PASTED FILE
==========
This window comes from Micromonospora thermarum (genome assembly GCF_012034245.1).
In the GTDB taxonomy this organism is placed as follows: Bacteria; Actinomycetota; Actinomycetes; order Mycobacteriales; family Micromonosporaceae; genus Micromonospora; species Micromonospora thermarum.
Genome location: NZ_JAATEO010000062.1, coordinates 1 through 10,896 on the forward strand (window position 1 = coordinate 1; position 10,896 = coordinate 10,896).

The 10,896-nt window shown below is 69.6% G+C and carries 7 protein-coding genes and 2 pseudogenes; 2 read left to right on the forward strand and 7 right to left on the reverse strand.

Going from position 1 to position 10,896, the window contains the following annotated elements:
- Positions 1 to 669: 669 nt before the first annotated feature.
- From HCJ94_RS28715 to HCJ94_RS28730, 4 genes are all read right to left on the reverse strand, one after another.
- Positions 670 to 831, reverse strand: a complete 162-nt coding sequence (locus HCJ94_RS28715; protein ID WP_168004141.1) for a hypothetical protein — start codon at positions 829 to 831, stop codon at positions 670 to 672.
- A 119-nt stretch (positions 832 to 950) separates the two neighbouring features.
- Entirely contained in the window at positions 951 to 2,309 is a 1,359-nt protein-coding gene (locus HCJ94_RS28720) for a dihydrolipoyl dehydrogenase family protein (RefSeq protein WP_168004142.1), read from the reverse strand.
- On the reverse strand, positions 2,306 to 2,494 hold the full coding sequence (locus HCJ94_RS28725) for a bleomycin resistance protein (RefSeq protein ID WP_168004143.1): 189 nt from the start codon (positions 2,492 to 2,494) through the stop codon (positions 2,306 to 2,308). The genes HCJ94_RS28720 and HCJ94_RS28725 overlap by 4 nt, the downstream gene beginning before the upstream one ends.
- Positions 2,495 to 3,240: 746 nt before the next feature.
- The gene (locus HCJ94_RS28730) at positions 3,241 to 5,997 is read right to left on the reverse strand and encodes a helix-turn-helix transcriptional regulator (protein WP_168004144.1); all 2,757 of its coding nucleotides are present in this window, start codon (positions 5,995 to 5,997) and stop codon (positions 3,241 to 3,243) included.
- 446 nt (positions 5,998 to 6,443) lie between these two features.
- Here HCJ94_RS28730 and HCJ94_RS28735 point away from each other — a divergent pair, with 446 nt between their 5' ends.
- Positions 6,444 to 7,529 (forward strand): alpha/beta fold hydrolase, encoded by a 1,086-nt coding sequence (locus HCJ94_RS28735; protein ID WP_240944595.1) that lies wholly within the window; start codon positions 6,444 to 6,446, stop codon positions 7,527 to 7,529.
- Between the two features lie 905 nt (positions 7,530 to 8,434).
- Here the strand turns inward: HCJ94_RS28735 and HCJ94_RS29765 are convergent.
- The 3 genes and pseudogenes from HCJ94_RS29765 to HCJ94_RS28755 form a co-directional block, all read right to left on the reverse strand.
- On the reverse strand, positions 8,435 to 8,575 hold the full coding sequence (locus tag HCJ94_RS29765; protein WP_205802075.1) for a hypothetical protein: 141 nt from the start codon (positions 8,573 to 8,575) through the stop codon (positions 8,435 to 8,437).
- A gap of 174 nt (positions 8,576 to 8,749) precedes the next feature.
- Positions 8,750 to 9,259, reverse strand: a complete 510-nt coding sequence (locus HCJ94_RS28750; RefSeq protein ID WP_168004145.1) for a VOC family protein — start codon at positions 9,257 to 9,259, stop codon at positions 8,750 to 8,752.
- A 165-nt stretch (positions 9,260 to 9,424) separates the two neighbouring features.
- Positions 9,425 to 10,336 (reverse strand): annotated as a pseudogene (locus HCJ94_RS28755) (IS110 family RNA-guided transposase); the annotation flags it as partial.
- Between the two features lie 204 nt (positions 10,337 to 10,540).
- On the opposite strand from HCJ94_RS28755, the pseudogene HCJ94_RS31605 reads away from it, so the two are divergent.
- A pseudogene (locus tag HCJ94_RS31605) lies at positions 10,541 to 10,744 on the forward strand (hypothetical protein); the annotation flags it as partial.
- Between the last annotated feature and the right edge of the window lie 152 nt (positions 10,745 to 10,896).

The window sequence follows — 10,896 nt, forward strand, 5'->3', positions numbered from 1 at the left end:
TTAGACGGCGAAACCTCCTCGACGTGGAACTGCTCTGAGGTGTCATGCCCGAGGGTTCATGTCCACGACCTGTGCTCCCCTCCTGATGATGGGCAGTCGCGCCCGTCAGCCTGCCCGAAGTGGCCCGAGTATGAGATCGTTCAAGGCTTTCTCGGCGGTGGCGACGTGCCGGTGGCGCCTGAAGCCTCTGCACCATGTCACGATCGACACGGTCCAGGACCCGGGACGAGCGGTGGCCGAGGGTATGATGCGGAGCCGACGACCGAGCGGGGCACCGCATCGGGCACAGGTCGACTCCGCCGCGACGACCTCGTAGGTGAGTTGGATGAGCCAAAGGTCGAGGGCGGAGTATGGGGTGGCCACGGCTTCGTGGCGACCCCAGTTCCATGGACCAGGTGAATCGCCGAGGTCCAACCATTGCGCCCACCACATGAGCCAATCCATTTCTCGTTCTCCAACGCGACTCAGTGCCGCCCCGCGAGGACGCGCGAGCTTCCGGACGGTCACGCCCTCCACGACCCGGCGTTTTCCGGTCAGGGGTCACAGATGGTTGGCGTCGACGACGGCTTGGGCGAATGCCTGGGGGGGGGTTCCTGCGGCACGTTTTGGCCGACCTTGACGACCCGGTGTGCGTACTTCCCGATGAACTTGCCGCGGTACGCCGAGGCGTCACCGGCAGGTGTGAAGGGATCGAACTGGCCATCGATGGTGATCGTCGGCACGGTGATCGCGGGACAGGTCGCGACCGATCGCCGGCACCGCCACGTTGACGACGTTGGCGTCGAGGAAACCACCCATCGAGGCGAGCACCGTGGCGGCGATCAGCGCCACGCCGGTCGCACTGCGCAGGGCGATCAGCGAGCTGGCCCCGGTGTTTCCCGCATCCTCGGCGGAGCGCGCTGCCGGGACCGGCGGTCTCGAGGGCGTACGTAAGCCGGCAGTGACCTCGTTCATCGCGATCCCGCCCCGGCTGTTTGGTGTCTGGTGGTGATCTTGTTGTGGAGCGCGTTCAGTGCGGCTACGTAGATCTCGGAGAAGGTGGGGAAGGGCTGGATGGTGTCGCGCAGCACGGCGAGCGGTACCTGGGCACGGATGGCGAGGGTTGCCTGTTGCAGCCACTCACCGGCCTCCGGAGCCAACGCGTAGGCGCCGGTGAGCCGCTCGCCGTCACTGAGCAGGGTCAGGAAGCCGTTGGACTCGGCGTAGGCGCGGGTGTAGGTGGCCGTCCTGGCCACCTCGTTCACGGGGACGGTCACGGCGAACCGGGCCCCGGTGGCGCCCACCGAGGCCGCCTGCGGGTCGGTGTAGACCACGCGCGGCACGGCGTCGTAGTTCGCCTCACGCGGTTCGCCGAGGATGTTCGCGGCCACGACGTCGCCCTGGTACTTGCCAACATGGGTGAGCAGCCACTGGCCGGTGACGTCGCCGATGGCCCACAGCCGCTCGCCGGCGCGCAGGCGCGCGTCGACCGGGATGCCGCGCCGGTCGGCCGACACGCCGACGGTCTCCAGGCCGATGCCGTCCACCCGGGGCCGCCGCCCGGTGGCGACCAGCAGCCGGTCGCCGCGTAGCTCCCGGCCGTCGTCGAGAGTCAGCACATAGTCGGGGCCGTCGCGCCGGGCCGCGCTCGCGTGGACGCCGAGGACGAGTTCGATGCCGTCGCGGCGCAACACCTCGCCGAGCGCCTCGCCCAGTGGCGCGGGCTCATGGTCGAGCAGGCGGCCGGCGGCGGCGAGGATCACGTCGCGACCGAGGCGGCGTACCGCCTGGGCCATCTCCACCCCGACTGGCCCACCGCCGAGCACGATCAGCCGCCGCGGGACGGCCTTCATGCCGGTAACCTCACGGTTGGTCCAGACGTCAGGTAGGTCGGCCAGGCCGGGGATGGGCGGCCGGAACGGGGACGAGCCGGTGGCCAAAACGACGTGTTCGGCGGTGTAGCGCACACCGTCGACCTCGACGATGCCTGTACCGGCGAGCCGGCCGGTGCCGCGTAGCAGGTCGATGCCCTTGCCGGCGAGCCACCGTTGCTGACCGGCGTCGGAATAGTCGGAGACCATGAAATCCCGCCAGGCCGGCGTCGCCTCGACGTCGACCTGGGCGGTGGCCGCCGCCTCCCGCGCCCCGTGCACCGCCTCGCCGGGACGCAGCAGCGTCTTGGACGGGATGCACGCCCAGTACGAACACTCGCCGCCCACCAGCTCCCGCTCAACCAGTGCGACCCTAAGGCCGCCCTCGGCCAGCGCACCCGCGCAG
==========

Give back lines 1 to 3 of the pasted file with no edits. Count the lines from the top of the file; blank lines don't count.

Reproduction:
This window comes from Micromonospora thermarum (genome assembly GCF_012034245.1).
In the GTDB taxonomy this organism is placed as follows: Bacteria; Actinomycetota; Actinomycetes; order Mycobacteriales; family Micromonosporaceae; genus Micromonospora; species Micromonospora thermarum.
Genome location: NZ_JAATEO010000062.1, coordinates 1 through 10,896 on the forward strand (window position 1 = coordinate 1; position 10,896 = coordinate 10,896).